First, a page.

Eastbourne Memories - A Victorian Perspective

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Chap. II.] A Tour round Old East-Bourne.                   9
My informant fixed the date by the circumstance that it was during the progress of the excavations that the Thames Indiaman was wrecked at the Seaside, and this, as it is well known, happened in 1822. He was called away from his road work to assist at the wreck, which had drifted from the Wish to near the Great Redoubt, and was eventually made fast by a cable attached to tower No. 73, which tower has long since ceased to exist.
The only Archaeological fact which I can connect with Roman traces at Ocklynge is the discovery, some time during the "Sixties," of a small brass Roman coin of Antoninus Pius, which is now in my possession. The incident just related of the finding of skeletons has since been abundantly confirmed from other sources.0
The ridge on which we may be supposed to be still standing was in my younger days always called "Ockland" (generally pronounced 'Auckland"). This has been considered a modern version of "Oakland," not that I ever saw or heard of any oaks growing there; and the soil is, like all the soil of East-Bourne, unfavourable to oaks. One thing I think is certain, that "Ocklynge" is a modern invention, but whence emanating I know not.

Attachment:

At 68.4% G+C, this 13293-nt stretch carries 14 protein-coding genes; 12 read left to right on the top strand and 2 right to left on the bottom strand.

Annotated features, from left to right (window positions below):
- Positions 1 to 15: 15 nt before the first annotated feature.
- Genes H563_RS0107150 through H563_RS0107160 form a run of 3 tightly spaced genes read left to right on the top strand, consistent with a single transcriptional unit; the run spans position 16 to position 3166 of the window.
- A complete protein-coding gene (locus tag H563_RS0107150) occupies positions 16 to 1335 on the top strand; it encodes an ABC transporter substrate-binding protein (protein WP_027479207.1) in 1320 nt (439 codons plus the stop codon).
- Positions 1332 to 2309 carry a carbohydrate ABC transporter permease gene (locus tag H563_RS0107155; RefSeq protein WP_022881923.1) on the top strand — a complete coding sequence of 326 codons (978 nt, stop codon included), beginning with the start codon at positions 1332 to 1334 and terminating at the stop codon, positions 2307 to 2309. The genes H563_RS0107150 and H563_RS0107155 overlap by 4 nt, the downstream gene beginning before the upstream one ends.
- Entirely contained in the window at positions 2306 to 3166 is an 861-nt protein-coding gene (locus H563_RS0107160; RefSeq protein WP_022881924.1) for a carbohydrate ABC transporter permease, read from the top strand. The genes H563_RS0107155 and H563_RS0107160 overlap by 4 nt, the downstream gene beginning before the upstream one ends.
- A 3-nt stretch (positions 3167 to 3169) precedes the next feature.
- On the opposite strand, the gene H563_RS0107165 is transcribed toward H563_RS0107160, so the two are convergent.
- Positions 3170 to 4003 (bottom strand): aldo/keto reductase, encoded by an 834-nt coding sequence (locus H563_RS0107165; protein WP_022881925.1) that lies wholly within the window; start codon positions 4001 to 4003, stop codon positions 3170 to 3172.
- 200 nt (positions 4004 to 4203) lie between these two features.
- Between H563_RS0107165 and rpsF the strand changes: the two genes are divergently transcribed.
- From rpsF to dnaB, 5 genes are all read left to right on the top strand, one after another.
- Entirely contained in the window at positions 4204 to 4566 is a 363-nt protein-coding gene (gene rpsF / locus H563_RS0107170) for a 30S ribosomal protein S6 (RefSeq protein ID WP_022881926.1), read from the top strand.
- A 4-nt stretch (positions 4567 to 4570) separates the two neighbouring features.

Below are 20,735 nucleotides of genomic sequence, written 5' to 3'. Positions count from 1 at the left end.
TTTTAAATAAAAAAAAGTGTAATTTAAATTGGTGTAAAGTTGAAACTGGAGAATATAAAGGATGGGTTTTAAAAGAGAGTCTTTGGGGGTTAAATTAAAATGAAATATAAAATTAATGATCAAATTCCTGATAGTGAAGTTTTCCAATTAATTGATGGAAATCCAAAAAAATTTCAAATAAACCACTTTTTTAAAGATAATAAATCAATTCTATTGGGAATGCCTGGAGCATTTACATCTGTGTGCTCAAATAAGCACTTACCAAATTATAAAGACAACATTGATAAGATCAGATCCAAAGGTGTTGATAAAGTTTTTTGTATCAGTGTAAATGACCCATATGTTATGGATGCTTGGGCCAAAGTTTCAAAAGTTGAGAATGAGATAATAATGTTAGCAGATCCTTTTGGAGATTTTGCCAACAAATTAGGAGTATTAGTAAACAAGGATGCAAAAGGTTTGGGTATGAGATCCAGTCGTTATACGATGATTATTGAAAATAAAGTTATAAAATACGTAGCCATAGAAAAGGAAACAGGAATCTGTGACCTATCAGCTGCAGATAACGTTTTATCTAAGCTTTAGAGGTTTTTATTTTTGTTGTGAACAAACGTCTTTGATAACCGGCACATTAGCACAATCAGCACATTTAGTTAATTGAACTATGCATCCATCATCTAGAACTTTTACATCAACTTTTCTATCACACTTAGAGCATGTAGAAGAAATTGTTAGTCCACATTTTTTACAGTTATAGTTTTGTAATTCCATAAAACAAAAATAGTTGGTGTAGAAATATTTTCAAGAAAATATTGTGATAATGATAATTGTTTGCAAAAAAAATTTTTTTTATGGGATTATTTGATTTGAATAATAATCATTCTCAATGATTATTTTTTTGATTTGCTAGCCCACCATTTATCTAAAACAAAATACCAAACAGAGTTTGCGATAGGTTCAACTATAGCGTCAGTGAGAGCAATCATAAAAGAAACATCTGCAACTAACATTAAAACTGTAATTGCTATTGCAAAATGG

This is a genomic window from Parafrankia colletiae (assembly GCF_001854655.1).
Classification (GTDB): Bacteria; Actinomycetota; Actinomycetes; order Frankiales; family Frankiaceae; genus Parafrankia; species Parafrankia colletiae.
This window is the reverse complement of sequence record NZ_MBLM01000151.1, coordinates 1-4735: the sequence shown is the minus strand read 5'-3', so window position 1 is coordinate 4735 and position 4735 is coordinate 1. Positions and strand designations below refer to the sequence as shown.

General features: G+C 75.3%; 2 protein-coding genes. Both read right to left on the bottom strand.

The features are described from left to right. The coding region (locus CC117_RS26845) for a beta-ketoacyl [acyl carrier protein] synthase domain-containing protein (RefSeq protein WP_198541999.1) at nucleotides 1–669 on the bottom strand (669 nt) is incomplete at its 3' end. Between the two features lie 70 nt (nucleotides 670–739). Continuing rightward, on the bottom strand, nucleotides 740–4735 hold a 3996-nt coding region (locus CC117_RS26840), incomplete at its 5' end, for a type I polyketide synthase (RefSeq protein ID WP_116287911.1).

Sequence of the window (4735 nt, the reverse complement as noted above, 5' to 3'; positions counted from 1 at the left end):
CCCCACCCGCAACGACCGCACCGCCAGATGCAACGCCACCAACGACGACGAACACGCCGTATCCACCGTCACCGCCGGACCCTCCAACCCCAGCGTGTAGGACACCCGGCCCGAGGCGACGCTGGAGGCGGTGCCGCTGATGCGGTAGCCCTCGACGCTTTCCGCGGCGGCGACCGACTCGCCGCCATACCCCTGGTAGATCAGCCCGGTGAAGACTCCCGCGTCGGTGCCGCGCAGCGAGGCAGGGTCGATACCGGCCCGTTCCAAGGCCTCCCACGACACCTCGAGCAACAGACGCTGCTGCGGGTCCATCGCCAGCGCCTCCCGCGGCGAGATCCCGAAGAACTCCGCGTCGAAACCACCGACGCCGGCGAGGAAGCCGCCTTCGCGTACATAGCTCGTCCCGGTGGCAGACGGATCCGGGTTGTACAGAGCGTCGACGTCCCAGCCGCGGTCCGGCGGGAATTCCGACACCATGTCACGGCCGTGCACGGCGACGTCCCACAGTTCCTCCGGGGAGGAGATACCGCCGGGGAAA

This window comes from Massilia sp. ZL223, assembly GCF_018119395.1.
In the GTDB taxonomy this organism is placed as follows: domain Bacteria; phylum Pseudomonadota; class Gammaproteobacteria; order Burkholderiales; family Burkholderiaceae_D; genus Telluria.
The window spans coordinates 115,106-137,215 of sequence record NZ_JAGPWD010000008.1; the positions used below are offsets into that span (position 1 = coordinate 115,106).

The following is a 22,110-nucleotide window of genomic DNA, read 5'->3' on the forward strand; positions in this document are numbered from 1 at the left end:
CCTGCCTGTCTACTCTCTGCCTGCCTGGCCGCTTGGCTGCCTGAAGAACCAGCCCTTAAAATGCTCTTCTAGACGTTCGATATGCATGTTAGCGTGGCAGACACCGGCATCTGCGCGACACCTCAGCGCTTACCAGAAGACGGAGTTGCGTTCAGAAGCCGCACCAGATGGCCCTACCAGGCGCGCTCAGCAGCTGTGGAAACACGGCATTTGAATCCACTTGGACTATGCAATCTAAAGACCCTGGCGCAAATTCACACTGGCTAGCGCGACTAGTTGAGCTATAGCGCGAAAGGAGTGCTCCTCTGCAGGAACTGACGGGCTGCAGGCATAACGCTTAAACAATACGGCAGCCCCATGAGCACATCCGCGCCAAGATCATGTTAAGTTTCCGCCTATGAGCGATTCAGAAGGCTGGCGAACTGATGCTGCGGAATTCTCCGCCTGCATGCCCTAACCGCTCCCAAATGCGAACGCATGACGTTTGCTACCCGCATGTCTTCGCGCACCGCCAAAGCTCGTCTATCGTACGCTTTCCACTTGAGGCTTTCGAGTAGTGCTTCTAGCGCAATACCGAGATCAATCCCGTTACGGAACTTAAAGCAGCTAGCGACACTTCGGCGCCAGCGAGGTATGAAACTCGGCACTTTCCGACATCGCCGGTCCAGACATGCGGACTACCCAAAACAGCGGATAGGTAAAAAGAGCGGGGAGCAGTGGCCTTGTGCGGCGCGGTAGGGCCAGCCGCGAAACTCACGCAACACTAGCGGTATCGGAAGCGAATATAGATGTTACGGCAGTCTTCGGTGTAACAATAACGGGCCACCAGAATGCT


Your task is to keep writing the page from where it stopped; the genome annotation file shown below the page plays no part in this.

When the necessity for providing a cemetery arose, which was when the Churchyard of the Parish Church was closed by an Order in Council, there was great diffi­culty in settling the site of the proposed cemetery. The parish authorities wished to place it somewhere on the slope of the hill to the N. of Mill Gap as a site fairly central and sufficiently out of the way. The Gilbert Trustees objected to give up the land in question, alleging that it was not sufficiently out of the way, having regard to future building probabilities ; and events showed that their arguments were sound. The N. portion of the actual site was purchased as the result of a Vestry vote on November 9, 1855. It was regarded as too far out of the way, but since that day, as is now clearly seen, building operations have spread not only up to but beyond the Cemetery in the direction of Willingdon. Another objection, and a reasonable one, was that the
(c) Suss. Arch. Coll., vol. xli., p. 4, 1898; vol. Hi., p. 189, 1909.
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